QBs, SPs, STDs, and LSD

I find there to be parallels between starting pitchers in baseball and quarterbacks in football. Not only because they have a similar throwing motion, or because they both gets tons of ass, but because their performance is the most highly correlated with winning in their respective sports. What is therefore really surprising then is that we have not seen a top flight quarterback free agent like ever, and it’s been years since a top pitcher hit the market (unless you thought Zito would be good in which case you are an idiot). The crazy thing is I believe these players keep re-signing with their teams for “market-value” but because no one has hit the market in years the market is deflated.

For example this year Carlos Zambrano resigned with the Cubs for 5 years and $91.5 million. This seems like a decent contract until you consider that Zito signed for 7 years and $126 million. So Zito who was two years older and by almost all comparisons was significantly worse, got two more years on his contract for roughly the same amount. So what would have happened if Zambrano had gone the route of free agency this offseason? I would guess he’d get about 8 years for $168 million as a result of a bidding war between the two New York teams and the Cubs. He’s young (27 for next year), has a limited history of injuries, and a good track record.

This pales in comparison to what may be coming however. Johan Santana may be tempted to test free agency next year and if he does he gets A-Rod money. I’d guess he gets 10-years $300 million if he pitches well this year and tests the market. He’s been really disillusioned by the Twins and will not resign with them so the Twins should trade him. Unfortunately they are getting a new stadium and having just let Tori Hunter go they likely cannot take the publicity hit. I hope he hits the open market though because I think he breaks A-Rod’s contract record if he does and I like things that make A-rod cry. His tears taste like the royal nectar of the Gods.

The reason for this is that there are almost no good pitchers in the Majors and the good ones tend to be young and resign with the team that drafted them. That’s why Dice-K gets ridiculous money and mid-level pitchers are getting $10+ Million. If a top pitcher hit the market with the Mets and Yankees desperate for pitching help it could be a cold war.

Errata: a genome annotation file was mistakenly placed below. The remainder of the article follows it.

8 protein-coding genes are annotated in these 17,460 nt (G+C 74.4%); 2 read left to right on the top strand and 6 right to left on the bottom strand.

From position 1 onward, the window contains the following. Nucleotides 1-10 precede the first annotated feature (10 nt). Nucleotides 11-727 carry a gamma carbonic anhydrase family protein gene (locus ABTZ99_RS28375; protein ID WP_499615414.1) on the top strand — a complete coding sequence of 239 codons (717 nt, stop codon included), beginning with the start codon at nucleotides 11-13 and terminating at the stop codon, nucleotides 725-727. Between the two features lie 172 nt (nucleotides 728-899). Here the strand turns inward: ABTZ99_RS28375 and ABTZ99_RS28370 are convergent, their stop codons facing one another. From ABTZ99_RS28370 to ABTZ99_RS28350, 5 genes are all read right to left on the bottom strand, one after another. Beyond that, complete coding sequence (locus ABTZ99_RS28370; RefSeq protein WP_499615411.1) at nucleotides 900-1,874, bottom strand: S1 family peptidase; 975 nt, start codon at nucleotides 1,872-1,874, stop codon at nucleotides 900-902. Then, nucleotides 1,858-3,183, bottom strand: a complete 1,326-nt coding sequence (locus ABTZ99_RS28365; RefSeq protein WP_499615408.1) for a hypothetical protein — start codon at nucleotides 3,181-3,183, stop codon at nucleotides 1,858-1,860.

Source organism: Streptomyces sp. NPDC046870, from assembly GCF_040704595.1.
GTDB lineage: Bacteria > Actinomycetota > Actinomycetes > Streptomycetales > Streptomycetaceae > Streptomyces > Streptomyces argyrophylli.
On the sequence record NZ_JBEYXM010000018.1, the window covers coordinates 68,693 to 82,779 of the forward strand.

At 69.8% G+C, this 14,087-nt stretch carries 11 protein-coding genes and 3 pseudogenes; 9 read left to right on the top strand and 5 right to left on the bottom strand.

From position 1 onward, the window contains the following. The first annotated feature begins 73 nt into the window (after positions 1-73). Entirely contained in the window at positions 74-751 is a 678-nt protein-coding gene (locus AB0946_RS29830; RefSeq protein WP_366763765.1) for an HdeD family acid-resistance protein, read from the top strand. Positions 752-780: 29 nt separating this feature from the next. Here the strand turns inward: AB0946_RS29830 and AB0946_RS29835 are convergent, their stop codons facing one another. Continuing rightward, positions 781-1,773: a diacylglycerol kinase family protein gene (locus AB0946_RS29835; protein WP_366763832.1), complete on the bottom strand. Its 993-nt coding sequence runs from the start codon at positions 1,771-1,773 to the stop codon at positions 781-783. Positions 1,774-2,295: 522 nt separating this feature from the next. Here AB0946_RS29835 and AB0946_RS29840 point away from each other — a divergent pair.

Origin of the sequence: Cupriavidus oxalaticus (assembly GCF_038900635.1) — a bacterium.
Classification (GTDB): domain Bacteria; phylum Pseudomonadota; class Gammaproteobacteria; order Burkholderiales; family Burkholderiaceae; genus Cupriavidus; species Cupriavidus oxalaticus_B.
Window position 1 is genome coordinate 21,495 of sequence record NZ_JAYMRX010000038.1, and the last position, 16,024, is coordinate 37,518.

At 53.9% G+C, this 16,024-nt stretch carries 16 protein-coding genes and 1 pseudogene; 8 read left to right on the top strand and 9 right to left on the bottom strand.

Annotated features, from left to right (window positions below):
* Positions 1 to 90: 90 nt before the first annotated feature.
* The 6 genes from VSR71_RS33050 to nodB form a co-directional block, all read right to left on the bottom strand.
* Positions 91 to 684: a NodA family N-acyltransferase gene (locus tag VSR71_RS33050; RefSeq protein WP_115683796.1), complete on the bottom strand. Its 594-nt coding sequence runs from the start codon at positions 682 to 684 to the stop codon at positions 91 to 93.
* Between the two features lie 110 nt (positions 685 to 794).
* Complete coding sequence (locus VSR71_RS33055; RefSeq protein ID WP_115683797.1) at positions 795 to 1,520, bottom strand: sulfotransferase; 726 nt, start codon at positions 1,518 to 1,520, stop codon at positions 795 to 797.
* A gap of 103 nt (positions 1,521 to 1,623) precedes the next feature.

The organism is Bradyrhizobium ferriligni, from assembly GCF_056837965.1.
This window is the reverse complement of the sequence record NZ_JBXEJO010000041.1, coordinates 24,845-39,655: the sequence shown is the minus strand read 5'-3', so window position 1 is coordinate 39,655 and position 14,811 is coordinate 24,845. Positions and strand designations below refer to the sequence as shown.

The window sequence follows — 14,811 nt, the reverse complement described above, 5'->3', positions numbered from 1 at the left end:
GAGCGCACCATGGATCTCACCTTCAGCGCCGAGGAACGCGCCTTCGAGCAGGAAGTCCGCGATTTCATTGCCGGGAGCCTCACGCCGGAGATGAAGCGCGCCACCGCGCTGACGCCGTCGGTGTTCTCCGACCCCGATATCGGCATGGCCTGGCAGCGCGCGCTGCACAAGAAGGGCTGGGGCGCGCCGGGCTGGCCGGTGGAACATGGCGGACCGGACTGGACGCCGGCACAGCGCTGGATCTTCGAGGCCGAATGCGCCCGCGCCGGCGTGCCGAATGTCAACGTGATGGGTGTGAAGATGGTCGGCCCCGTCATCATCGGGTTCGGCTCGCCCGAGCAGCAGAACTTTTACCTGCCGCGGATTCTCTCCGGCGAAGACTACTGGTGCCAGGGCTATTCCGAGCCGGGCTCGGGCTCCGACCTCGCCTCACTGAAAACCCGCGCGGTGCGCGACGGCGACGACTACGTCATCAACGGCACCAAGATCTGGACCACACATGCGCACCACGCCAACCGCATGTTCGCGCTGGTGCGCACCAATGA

In the NFL no top QB has ever tested free agency. Sure Brees would be a top QB now, but at the time he was coming off of an injury and had been working with the best RB in the league, ask Troy Aikman if that helps. Accordingly he was well paid, but not like he would be if he hit the market now. There are two reasons for the lack of high end QB’s on the open market. First, is the fact that to do so you would need to play a year with no future contract, meaning if you got injured you wouldn’t get paid. Second, the threat of the franchise player tag. The first issue some players could overcome, sure there is a little bit of fear but you could pay for an insurance policy that could cover you for the chance you get a career ending injury. What scares the hell out of everybody is the ridiculous franchise tag.

While well-intentioned the design of the franchise tag makes the Ford Pinto’s design look like the fucking Bilbao (too Dennis Miller-esque?). How a players union would agree to this monstrosity is beyond me. The reason it is so awful is because it is a one-year contract with no guarantees if you get injured. It’s ironic that the player who is supposed to be most valuable to your team, the player you can’t let get away, is so important that we are going to build a system for him that rolls the dice on his ability to support himself for the rest of his life. Additionally, the franchise tag fails miserably if one player is much better than all of the other players at his position. A few years ago Tony Gonzales was far and away the best tight-end (2002 post-Coates, pre-Shockey and Gates) and KC tagged him with the franchise tag. This meant he got the average of the top-5 tight ends, all of whom he was head and shoulders above, for a salary of $2.288 million, probably about half his market value. Plus if he had gotten injured he was fucked. A much better system would be simply allowing the teams to match any offer for their player, which is how the NBA does it (and the NFL transition player kind of works this way as well). At least then the best players in the league aren’t one hit away from being cut and being broke.

It is for this reason that no top quarterback has ever tested free-agency, but I speculate that a Peyton or Brady could command $20 Million+ in free agency because in addition to creating a winning team, they bring fans into the stadium. Too bad for them that the players union doesn’t care about the top players in the league, which kind of makes sense, it being a union and all. Maybe one day it will happen and then everybody will complain about how much these players get paid and how out of whack it is. Of course these people are too ignorant to go look at the owners who are 10-1000 times as rich as the richest players and inquire how they got their money. People are stupid, the lesson- don’t be a people.

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One Response to QBs, SPs, STDs, and LSD

  1. Ivan says:

    Hi, my name is disman-kl, i like your site and i ll be back 😉

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